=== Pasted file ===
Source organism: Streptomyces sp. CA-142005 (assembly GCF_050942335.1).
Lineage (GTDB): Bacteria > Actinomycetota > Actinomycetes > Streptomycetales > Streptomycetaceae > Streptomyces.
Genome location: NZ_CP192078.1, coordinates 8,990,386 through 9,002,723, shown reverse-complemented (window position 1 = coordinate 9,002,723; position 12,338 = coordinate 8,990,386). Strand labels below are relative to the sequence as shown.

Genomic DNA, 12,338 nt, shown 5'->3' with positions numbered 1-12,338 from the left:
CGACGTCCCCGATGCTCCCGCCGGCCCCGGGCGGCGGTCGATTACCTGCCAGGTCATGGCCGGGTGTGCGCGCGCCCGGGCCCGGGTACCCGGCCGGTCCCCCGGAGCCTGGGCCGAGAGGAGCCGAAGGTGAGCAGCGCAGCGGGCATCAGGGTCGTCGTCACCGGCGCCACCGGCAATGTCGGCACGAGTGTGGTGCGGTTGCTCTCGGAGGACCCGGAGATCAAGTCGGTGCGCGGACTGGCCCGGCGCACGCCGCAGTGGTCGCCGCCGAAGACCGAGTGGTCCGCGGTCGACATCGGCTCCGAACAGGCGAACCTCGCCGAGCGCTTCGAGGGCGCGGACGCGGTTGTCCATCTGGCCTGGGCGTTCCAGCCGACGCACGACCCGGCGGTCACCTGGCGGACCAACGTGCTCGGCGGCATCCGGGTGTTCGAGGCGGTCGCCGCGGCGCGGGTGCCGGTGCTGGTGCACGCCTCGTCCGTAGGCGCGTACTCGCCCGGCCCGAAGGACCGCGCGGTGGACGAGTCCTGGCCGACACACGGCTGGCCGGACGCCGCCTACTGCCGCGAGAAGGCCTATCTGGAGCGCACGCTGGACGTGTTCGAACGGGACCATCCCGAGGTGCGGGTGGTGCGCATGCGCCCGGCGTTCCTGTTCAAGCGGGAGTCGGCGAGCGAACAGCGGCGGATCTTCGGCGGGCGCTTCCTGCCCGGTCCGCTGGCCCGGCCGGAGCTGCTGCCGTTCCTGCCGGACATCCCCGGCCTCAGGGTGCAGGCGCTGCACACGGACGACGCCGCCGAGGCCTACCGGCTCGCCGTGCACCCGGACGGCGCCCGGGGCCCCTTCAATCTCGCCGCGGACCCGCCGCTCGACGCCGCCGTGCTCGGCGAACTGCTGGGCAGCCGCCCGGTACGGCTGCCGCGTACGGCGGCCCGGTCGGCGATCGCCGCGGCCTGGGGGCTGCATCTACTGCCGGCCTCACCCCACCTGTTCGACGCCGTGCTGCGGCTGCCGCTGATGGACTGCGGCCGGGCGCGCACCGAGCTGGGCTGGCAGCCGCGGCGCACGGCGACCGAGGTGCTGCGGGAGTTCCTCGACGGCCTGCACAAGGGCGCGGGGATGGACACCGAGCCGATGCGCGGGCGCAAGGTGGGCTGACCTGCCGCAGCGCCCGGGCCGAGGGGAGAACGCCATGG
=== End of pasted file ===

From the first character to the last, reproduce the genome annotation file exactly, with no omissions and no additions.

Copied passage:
Source organism: Streptomyces sp. CA-142005 (assembly GCF_050942335.1).
Lineage (GTDB): Bacteria > Actinomycetota > Actinomycetes > Streptomycetales > Streptomycetaceae > Streptomyces.
Genome location: NZ_CP192078.1, coordinates 8,990,386 through 9,002,723, shown reverse-complemented (window position 1 = coordinate 9,002,723; position 12,338 = coordinate 8,990,386). Strand labels below are relative to the sequence as shown.

Genomic DNA, 12,338 nt, shown 5'->3' with positions numbered 1-12,338 from the left:
CGACGTCCCCGATGCTCCCGCCGGCCCCGGGCGGCGGTCGATTACCTGCCAGGTCATGGCCGGGTGTGCGCGCGCCCGGGCCCGGGTACCCGGCCGGTCCCCCGGAGCCTGGGCCGAGAGGAGCCGAAGGTGAGCAGCGCAGCGGGCATCAGGGTCGTCGTCACCGGCGCCACCGGCAATGTCGGCACGAGTGTGGTGCGGTTGCTCTCGGAGGACCCGGAGATCAAGTCGGTGCGCGGACTGGCCCGGCGCACGCCGCAGTGGTCGCCGCCGAAGACCGAGTGGTCCGCGGTCGACATCGGCTCCGAACAGGCGAACCTCGCCGAGCGCTTCGAGGGCGCGGACGCGGTTGTCCATCTGGCCTGGGCGTTCCAGCCGACGCACGACCCGGCGGTCACCTGGCGGACCAACGTGCTCGGCGGCATCCGGGTGTTCGAGGCGGTCGCCGCGGCGCGGGTGCCGGTGCTGGTGCACGCCTCGTCCGTAGGCGCGTACTCGCCCGGCCCGAAGGACCGCGCGGTGGACGAGTCCTGGCCGACACACGGCTGGCCGGACGCCGCCTACTGCCGCGAGAAGGCCTATCTGGAGCGCACGCTGGACGTGTTCGAACGGGACCATCCCGAGGTGCGGGTGGTGCGCATGCGCCCGGCGTTCCTGTTCAAGCGGGAGTCGGCGAGCGAACAGCGGCGGATCTTCGGCGGGCGCTTCCTGCCCGGTCCGCTGGCCCGGCCGGAGCTGCTGCCGTTCCTGCCGGACATCCCCGGCCTCAGGGTGCAGGCGCTGCACACGGACGACGCCGCCGAGGCCTACCGGCTCGCCGTGCACCCGGACGGCGCCCGGGGCCCCTTCAATCTCGCCGCGGACCCGCCGCTCGACGCCGCCGTGCTCGGCGAACTGCTGGGCAGCCGCCCGGTACGGCTGCCGCGTACGGCGGCCCGGTCGGCGATCGCCGCGGCCTGGGGGCTGCATCTACTGCCGGCCTCACCCCACCTGTTCGACGCCGTGCTGCGGCTGCCGCTGATGGACTGCGGCCGGGCGCGCACCGAGCTGGGCTGGCAGCCGCGGCGCACGGCGACCGAGGTGCTGCGGGAGTTCCTCGACGGCCTGCACAAGGGCGCGGGGATGGACACCGAGCCGATGCGCGGGCGCAAGGTGGGCTGACCTGCCGCAGCGCCCGGGCCGAGGGGAGAACGCCATGG